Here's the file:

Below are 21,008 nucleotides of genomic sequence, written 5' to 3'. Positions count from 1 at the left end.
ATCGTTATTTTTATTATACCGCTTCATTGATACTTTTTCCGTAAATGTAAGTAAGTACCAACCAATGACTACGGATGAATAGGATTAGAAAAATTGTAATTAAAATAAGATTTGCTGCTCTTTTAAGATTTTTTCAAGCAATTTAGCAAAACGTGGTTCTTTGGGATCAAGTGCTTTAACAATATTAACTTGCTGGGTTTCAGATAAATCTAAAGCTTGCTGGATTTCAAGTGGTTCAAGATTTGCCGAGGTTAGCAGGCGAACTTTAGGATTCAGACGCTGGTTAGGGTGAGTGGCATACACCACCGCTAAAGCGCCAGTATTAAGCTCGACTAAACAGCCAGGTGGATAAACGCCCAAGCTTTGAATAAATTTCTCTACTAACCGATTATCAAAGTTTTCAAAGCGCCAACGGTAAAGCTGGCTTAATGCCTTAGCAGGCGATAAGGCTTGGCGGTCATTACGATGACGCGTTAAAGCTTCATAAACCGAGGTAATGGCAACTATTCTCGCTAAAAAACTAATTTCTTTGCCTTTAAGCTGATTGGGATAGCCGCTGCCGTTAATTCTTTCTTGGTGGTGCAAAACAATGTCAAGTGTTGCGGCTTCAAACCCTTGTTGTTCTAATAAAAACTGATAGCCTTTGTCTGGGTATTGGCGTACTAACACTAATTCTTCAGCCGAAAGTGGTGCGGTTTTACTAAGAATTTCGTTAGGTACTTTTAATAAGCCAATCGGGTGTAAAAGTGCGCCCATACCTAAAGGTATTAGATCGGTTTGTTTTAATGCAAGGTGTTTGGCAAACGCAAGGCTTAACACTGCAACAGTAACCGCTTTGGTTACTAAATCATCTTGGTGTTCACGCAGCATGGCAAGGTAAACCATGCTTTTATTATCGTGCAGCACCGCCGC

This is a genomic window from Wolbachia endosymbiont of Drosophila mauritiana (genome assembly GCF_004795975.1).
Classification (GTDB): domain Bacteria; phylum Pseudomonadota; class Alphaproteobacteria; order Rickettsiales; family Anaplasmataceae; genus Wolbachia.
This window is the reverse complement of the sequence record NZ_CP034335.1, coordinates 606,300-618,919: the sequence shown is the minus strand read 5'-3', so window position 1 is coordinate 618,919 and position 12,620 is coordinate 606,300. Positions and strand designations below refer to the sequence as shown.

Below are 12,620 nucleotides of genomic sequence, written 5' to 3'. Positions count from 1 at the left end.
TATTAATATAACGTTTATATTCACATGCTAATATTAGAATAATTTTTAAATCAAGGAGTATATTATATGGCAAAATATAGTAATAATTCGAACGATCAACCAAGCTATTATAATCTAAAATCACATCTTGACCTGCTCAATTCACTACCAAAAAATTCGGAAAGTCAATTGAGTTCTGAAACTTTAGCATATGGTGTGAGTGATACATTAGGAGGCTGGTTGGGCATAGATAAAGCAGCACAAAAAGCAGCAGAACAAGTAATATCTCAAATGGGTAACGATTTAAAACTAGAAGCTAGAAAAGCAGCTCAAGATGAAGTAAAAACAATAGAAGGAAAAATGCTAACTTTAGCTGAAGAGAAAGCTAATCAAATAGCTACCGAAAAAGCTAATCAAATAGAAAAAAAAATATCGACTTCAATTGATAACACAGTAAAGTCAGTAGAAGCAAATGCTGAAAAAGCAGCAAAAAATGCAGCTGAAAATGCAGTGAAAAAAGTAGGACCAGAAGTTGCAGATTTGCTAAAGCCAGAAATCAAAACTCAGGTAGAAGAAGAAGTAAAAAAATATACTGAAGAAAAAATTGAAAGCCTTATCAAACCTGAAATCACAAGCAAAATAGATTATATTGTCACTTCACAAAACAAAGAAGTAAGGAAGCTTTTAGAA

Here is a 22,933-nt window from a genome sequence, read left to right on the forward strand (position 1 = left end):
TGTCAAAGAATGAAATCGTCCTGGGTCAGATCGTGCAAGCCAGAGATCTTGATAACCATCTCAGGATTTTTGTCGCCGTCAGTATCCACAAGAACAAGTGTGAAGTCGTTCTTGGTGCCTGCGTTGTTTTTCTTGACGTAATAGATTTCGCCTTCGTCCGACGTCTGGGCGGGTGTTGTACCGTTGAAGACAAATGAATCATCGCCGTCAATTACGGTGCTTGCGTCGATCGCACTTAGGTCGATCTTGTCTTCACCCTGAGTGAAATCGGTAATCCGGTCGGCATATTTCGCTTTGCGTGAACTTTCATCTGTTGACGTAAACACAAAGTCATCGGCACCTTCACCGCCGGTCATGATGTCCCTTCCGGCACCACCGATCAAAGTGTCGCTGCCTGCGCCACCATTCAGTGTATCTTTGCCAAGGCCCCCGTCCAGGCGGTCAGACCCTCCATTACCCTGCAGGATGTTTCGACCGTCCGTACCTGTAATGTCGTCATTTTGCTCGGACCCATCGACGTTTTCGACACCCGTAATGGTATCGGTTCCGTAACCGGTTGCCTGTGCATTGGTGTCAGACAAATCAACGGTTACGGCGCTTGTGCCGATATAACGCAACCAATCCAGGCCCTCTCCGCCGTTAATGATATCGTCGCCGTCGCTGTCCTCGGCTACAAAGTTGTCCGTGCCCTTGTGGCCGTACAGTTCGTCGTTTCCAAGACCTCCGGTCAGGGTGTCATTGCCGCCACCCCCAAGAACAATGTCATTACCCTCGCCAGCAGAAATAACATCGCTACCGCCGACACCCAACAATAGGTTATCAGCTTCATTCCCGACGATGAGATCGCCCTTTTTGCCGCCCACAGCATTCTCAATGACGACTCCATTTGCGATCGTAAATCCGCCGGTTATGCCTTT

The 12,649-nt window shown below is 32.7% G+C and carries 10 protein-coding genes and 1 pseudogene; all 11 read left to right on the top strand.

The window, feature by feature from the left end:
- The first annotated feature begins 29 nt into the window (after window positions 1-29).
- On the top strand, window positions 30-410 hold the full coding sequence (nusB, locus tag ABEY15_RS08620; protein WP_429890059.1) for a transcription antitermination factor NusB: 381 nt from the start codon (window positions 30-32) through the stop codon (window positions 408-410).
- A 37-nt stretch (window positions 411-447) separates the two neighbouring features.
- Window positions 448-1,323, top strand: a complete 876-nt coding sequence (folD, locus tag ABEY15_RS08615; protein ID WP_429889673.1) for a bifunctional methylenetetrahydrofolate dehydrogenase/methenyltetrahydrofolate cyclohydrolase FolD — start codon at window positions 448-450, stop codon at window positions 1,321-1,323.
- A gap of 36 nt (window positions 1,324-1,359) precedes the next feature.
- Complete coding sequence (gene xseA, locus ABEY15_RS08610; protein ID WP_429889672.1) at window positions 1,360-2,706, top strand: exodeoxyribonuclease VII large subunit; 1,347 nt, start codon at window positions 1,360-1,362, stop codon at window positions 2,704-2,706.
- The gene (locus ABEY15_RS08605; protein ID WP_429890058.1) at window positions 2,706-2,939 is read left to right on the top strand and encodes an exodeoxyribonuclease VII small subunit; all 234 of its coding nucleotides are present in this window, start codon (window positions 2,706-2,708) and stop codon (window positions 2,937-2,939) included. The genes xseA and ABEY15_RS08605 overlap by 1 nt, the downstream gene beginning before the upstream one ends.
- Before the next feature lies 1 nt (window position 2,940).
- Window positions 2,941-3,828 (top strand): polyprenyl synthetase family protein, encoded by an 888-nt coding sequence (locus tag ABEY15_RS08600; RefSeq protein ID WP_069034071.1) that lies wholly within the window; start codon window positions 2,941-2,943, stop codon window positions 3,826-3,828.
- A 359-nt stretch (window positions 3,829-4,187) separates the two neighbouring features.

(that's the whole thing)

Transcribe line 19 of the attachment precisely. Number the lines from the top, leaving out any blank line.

- Before the next feature lies 1 nt (window position 2,940).